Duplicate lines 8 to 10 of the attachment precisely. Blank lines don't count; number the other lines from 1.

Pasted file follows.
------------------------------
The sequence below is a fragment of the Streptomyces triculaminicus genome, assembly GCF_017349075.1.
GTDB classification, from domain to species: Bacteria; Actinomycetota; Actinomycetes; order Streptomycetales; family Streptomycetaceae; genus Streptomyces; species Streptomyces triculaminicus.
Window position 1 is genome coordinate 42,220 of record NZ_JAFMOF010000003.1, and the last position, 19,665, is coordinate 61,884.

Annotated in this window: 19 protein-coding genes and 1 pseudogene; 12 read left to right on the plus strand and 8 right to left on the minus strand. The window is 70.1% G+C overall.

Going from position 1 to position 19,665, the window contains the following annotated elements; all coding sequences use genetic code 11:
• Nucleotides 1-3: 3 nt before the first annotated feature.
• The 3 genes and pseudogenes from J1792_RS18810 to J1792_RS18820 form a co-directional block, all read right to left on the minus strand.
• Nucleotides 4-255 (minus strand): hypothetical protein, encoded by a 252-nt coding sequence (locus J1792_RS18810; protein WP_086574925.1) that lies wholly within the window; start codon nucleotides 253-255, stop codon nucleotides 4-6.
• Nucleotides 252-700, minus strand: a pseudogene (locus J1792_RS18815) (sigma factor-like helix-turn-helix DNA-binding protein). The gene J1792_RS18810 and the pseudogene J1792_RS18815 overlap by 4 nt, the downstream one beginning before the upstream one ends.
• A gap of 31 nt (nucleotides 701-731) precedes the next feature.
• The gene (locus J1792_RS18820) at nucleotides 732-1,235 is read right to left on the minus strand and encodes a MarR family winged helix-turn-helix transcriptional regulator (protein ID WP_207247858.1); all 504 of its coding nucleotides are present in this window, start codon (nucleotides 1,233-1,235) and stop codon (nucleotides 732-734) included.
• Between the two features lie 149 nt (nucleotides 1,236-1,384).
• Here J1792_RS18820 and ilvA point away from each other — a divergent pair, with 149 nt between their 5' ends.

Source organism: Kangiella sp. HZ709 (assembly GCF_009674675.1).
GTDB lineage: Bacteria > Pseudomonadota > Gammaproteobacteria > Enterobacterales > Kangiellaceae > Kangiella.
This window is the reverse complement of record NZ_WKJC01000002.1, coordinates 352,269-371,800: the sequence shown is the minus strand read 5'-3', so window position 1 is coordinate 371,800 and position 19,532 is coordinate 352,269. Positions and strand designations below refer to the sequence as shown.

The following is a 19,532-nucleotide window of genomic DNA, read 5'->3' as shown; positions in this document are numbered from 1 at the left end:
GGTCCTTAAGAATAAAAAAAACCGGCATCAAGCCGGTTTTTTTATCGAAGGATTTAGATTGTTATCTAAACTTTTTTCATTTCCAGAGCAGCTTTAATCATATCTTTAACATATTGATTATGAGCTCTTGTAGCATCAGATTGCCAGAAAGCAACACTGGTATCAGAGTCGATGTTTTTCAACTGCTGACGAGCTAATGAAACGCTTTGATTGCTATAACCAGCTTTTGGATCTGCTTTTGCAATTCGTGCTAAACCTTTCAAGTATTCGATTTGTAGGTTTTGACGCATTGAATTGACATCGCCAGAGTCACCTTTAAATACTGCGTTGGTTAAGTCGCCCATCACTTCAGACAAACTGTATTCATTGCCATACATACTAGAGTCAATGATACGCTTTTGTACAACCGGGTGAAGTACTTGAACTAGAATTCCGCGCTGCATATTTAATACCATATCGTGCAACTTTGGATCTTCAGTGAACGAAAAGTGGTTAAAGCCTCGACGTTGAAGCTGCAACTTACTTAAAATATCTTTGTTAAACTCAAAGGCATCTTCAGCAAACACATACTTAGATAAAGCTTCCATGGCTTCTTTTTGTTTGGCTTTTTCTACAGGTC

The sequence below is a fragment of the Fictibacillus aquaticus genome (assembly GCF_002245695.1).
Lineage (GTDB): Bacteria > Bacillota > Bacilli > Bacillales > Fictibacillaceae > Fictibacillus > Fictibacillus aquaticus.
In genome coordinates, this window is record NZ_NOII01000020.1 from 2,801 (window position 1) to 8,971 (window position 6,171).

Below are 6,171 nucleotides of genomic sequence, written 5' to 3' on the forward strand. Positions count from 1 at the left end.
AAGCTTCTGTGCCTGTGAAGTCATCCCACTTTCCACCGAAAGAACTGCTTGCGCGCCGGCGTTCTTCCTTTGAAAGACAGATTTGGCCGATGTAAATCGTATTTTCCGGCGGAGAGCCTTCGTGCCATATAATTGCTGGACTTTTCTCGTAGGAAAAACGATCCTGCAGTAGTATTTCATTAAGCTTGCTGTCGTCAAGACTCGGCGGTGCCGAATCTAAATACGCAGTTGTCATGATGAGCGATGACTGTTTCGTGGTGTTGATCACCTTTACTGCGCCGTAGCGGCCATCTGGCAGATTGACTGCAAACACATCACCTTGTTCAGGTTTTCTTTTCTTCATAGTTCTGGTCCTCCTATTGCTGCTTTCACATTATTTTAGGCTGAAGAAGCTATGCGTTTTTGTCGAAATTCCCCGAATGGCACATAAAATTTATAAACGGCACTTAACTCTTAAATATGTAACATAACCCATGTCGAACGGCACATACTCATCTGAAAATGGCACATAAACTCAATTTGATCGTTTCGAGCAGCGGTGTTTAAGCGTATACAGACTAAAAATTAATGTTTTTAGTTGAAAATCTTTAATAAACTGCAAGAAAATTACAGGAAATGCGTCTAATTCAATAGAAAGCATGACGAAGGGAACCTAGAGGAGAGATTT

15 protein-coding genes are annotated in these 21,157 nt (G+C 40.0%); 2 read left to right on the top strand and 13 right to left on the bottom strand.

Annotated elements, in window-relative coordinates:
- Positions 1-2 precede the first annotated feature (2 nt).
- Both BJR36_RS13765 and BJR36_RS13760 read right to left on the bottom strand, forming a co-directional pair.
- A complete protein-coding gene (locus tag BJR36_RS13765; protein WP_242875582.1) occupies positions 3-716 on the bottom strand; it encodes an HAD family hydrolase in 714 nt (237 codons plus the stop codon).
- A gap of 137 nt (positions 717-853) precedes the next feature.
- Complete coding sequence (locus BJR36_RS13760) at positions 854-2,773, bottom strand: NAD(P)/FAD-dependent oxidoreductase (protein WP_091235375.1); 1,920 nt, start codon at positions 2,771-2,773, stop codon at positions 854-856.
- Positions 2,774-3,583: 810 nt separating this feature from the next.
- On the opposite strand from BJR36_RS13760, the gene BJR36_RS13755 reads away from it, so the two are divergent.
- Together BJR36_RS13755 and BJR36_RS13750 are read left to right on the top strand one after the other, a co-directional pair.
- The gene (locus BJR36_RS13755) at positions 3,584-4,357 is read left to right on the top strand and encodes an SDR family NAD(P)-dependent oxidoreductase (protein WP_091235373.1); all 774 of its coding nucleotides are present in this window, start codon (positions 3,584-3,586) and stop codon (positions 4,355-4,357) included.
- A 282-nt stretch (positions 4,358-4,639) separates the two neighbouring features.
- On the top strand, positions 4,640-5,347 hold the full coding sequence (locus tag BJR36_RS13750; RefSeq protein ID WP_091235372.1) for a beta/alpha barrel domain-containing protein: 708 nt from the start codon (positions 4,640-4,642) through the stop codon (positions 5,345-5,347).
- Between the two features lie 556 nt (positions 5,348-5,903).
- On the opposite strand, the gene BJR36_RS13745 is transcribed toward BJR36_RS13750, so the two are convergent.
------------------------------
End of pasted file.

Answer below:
• Nucleotides 4-255 (minus strand): hypothetical protein, encoded by a 252-nt coding sequence (locus J1792_RS18810; protein WP_086574925.1) that lies wholly within the window; start codon nucleotides 253-255, stop codon nucleotides 4-6.
• Nucleotides 252-700, minus strand: a pseudogene (locus J1792_RS18815) (sigma factor-like helix-turn-helix DNA-binding protein). The gene J1792_RS18810 and the pseudogene J1792_RS18815 overlap by 4 nt, the downstream one beginning before the upstream one ends.
• A gap of 31 nt (nucleotides 701-731) precedes the next feature.